A Quick Guide to Amsterdam

I fell in love with Amsterdam as soon as I stepped out of Centraal Station. The city is picture perfect all around. The beautiful, and sometimes crooked, brick houses and canals are incredibly charming. Amsterdam is not just instagrammable though, it’s also a really cool place to explore. The thing that I thought was really cool about Amsterdam was that there were all kinds of tourists, all there for many different reasons. Amsterdam has raunchy attractions for the more rambunctious traveler like the Red Light District, Head shops, and Cannabis Coffee Shops but also has incredible museums like the Anne Frank House and Rijksmuseum.

Amsterdam combines the beauty of its 17th-century architecture with plenty of best museums and art galleries in the world. Dutch culture is also incredibly laidback, making Amsterdam one of the most offbeat and appealing cities in the world. 

Things to do.

things to do in amsterdam

This biographical museum is dedicated to telling the story of Anne Frank, a young Jewish girl growing up in Amsterdam during WWII and fell victim to the Holocaust. The museum is housed in the townhome where Anne and her family hid during the Nazi occupation of the Netherlands. Anne recorded her experience in her now publicized and widely read the diary, The Diary of Anne Frank. I suggest buying your tickets well in advance, like two months in advance, online. You will have to book a particular time to visit the museum.

As per the name, this museum is dedicated to the life and work of Vincent Van Gogh, a well-known Dutch artist. Here you can view his most famous works like; SunflowersAlmond Blossoms, and The Bedroom.

If you want to really learn about art and history in the Netherlands pay a visit to Rijksmuseum. Considered one of the best museums in the world, this is sure to be something you put on your list.


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A common phrase I heard thrown around is that there are more bikes in the Netherlands than there are people. I say when in Amsterdam, do as the locals do. Rent a bike and explore the city. Just watch out, many locals do not have patience for amateur bikers clogging the streets.

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Just a short day trip from Amsterdam, Keukenhof Gardens attracts millions of people when its tulips are in bloom. The best time to see the tulips is in April-May. 

Red Light District.

The Red Light district possesses some of the city’s most rambunctious nightlife. It is home to a legal and regulated prostitution industry and a variety of sex shows, sex, and head shops. The streets are lined with glowing red windows indicating where an available sex worker is. In the evening, locals and tourists alike roam the streets, all visiting the Red Light district for different reasons. Some are looking for a good club to grab a drink, some are on their way to smoke at a local coffee shop, and others are there, for whatever reason, to take a peek at the ladies in the windows. The sex workers in the Red Light district act as their own boss. They pay rent for space where they conduct their business and set their own prices and standards for customers. The legalization of prostitution in the Red Light is one of the ways the Dutch are attempting to deter human trafficking in Europe.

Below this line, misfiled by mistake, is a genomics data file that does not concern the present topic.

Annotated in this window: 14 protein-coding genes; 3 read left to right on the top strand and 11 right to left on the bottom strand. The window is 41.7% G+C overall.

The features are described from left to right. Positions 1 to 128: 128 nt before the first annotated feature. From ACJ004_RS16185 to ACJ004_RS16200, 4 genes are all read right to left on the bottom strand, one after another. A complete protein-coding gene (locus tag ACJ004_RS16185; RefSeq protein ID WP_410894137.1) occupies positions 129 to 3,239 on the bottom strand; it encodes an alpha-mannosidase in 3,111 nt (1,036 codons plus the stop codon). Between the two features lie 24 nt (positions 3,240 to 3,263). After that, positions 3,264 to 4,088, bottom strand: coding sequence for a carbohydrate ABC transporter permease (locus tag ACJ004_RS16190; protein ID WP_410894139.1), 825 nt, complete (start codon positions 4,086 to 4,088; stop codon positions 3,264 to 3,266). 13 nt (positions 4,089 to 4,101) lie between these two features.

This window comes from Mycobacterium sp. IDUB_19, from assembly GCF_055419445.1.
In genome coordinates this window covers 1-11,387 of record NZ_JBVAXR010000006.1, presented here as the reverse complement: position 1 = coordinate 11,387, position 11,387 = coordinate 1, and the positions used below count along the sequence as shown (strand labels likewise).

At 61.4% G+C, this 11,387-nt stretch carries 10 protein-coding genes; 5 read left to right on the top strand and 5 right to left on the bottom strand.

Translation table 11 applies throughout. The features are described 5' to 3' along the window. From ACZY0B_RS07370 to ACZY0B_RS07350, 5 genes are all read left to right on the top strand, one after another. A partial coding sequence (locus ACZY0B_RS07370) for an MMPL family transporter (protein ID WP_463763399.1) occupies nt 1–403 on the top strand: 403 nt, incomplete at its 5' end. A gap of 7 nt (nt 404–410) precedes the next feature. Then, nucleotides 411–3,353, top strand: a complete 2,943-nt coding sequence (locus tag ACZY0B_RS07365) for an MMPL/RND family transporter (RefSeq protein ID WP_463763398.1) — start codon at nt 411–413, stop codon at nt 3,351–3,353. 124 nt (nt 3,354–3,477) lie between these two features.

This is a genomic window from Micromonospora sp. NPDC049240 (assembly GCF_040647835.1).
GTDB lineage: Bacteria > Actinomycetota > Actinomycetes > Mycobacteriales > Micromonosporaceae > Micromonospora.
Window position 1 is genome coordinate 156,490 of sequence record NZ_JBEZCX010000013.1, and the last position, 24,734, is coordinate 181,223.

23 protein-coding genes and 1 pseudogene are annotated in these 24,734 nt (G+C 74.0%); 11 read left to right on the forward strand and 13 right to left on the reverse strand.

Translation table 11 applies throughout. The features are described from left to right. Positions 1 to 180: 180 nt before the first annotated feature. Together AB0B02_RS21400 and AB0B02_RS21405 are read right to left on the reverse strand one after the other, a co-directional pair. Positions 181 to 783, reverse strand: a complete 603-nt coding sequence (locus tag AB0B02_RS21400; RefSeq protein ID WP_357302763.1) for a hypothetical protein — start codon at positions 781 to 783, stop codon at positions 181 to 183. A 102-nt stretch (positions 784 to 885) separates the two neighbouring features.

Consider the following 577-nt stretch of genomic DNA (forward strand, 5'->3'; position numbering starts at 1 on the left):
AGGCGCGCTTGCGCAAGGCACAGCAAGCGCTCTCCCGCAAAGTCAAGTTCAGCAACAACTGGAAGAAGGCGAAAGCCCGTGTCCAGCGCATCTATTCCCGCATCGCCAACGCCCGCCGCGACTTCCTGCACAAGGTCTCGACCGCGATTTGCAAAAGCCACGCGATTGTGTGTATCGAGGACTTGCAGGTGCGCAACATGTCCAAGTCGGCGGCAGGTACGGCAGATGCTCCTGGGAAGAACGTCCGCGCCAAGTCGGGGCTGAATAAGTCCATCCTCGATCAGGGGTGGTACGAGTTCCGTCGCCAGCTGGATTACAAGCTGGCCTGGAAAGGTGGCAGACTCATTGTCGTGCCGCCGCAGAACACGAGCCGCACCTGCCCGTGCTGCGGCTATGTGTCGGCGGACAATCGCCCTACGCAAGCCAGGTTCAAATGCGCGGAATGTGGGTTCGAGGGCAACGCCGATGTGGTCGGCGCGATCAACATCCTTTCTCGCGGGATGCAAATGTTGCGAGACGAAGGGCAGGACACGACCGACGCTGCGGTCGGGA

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A system of gorgeous canals span the entire city of Amsterdam. There are plenty of canal tours throughout the city. I personally recommend an open top classic boat.

Cannabis Coffee Shops.

Legal marijuana is a huge industry in the Netherlands. Marijuana is sold only in licensed coffee shops. The coffee shops are easy to find despite there being a law against advertising in the shop windows. The shops typically have several strain options and the choice to buy by the gram or as a pre-rolled joint (pure or with tobacco). The vibe in many of these shops is very relaxed, for obvious reasons and many have snacks to help with your munchies.

Jolly Joker Amsterdam
Jolly Joker Coffee Shop Amsterdam

When to go.

Because of the tulips fields, I recommend visiting in April-May while the flowers are in bloom. The weather is best in the summer months but can be crowded. Even if you go in May-June, still expect some chilly days.

Where to stay.

As always I recommend getting a hostel when traveling solo. Hostel prices can vary depending on the time of year. I found most were about $35-50 a night.

Book your stay now with Booking.com

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Amsterdam Travel Guide

How to Kill Time During a Layover

How to kill time during a layover

So, you’re on your way to your dream destination and you’ve made it to the connecting airport. But now you’re stuck with four or five hours to kill until you board your next flight. Luckily I have some advice for how to kill time during a layover. Let’s bet airport boredom!

Explore the airport. Find a directory.

First things first, you need to be familiar with where you will be spending the next few hours. Find one of those airport directories and find something that interests you. You’re going to be at the airport for a while, so might as well see what it has to offer. Are there any cool stores you can check out? Any good food or drink options? Can you move between terminals to access different shops? You may be surprised by what you find. 

Freshen up.

Take advantage of the time you have freshen up. Splash some water on your face, reapply makeup, even brush your teeth. Sometimes I even change clothes if i want to look nice when arriving to my final destination. Taking the time to do this can help you feel refreshed and ready to go. 

People watch.

Airports are filled with people from all walks of life, going to different places, speaking different languages. Every person has a story and trying imagining what that story is can be the best form of entertainment. Don’t be rude and stare but it’s is ok to glance around and take in your surroundings. Who knows, maybe you’ll spot a celebrity! I once stood in line at security near Gigi Hadid.